Most people buy a puppy with the best of intentions but life is life and things don’t always work out. That’s fair enough. But to buy four puppies — at different times — and give every single one of them away simply because they grew older and became more challenging is another story altogether.
Sibary describes the moment her dog Juno was taken away by her new owners as one of nothing but relief. “You see, I already had my eye on another puppy — this time a miniature dachshund, who, I was fairly confident, wouldn’t be constantly trying to scale the garden wall,” she said.
Reading between the lines, it doesn’t even seem as if her motivation for giving her pets away is an inability to cope with the demands of a growing dog — more that she got bored of them and wanted to trade them in for younger, cuter models. A bit like a middle-aged man who ditches his loyal wife for a woman half his age.
“Over the past four years I have fallen in love with four puppies and, on each occasion, driven miles with hundreds of pounds of cash in my pocket to buy them,” the mother-of-four admitted. “Then, months later, I have turned my back on them and given them away.”
“The minute they become too much trouble — which they always do — I fall out of love and start advertising them in the classifieds section of our local newspaper,” she continued. “You’d think after doing this four times in four years — and spending over £1,000 — I might have learned my lesson. But I’ve just gone and got another dog. This time she’s a seven-month-old whippet cross cocker spaniel whom [my daughter] has named Clover. And if she continues to leap onto the kitchen counters to steal food I’ll probably get rid of her, too.”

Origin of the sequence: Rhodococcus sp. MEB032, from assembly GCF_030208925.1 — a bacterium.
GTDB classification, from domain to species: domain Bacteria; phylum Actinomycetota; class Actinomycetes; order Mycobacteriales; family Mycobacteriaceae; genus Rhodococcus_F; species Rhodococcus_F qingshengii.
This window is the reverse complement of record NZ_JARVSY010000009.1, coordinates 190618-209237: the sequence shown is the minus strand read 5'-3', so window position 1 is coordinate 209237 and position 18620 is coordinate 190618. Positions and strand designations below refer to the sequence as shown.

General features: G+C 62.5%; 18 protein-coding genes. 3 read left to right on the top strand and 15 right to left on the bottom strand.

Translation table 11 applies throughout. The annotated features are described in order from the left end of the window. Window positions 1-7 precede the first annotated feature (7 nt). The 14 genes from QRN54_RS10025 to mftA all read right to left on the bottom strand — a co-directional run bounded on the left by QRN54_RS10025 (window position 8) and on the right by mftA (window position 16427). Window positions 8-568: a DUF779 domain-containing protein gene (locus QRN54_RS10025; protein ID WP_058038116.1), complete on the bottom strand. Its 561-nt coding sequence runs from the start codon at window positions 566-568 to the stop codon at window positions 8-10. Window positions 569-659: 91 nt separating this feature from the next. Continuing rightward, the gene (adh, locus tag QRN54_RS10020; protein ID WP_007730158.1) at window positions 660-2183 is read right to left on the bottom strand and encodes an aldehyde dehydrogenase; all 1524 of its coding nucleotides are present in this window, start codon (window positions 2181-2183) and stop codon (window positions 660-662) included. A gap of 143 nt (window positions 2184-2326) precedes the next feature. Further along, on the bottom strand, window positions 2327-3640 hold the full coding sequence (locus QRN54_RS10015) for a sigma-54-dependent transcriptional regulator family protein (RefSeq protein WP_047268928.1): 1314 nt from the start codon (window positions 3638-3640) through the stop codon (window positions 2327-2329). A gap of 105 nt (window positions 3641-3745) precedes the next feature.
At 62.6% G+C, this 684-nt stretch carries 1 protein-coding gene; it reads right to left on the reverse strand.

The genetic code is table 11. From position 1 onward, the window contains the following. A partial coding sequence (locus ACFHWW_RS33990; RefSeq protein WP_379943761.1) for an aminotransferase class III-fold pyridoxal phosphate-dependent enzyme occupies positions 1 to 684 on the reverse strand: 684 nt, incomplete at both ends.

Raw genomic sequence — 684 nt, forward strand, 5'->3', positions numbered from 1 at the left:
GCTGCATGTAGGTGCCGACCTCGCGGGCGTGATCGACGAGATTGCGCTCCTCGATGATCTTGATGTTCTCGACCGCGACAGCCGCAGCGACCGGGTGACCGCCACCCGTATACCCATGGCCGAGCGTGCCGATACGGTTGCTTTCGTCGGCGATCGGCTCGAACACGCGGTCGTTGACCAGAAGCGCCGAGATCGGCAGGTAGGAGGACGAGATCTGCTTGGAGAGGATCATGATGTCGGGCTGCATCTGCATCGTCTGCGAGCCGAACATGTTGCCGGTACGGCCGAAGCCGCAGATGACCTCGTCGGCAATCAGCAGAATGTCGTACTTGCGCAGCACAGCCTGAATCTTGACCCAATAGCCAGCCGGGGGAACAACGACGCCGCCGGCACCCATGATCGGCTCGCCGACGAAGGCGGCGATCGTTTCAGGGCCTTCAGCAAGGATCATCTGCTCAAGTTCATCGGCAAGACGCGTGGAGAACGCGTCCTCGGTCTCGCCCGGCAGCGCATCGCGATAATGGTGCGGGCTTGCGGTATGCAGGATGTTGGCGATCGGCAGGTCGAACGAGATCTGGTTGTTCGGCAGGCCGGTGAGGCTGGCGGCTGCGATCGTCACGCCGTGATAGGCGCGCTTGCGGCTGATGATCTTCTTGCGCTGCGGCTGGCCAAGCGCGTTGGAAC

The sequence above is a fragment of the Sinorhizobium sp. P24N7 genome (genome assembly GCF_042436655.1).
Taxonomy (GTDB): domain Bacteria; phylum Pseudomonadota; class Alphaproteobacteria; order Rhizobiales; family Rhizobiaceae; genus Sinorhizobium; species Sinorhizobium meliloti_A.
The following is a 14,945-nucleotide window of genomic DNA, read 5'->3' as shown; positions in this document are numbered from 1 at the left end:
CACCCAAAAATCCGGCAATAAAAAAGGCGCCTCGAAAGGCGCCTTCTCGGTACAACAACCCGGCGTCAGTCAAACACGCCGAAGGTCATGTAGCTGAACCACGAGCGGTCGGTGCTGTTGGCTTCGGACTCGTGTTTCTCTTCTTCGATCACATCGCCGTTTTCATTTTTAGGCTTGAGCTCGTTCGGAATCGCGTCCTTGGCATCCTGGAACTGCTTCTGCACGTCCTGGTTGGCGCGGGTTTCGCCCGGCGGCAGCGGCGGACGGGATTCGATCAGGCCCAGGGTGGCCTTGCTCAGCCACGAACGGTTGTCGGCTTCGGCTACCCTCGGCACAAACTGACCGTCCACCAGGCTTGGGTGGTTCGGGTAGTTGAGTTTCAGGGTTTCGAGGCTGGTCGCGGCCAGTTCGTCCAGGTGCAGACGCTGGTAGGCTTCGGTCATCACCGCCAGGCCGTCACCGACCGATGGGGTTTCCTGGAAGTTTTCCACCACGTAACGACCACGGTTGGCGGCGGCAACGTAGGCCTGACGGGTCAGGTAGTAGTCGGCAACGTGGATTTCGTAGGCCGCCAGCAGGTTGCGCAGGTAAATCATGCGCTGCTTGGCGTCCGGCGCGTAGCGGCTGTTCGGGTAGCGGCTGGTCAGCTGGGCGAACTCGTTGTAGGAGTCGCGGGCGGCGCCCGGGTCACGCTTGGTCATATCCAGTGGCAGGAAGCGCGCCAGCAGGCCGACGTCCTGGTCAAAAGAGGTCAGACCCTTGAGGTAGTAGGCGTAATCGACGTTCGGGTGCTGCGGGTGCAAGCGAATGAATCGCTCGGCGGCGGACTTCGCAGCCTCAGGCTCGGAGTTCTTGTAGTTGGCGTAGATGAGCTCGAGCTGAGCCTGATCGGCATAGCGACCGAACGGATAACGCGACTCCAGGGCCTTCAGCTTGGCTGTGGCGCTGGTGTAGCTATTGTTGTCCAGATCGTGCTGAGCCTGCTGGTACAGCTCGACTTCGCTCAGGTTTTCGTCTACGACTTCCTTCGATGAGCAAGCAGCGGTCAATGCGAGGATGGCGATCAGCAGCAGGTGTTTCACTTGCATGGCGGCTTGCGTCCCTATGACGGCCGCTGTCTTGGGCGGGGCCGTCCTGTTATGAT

The writer describes herself as a “serial dogamist” and suggests that her habit of buying puppies then giving them away is down to the fact that she was never allowed to have a puppy as a child. “Maybe I just don’t know my own limitations when it comes to training an animal and clearing up after it,” she speculates.
Maybe. Who knows why she does what she does? What's perfectly clear is that she shouldn't keep doing it.
Beverley Cuddy, editor of Dogs Today, expressed shock and disbelief at Sibary's puppy-buying habit: "I’m speechless when I meet people like this. Dogs are family and you don’t give up on family. It sends shivers down my spine. The problem is when you get a puppy, it’s ready to learn. If, in its first home, the dog doesn’t learn and hasn’t become sociable, when it enters the rescue world, it’s a dog with a whole lot of problems, a dog that’s not easy to love."
"Even if you find it a new home with other people, very often it will ricochet several more times around other owners and rescue centres unless it comes across a wonderful person willing to spend time to undo those mistakes. It will be very hard to rehabilitate," she added.
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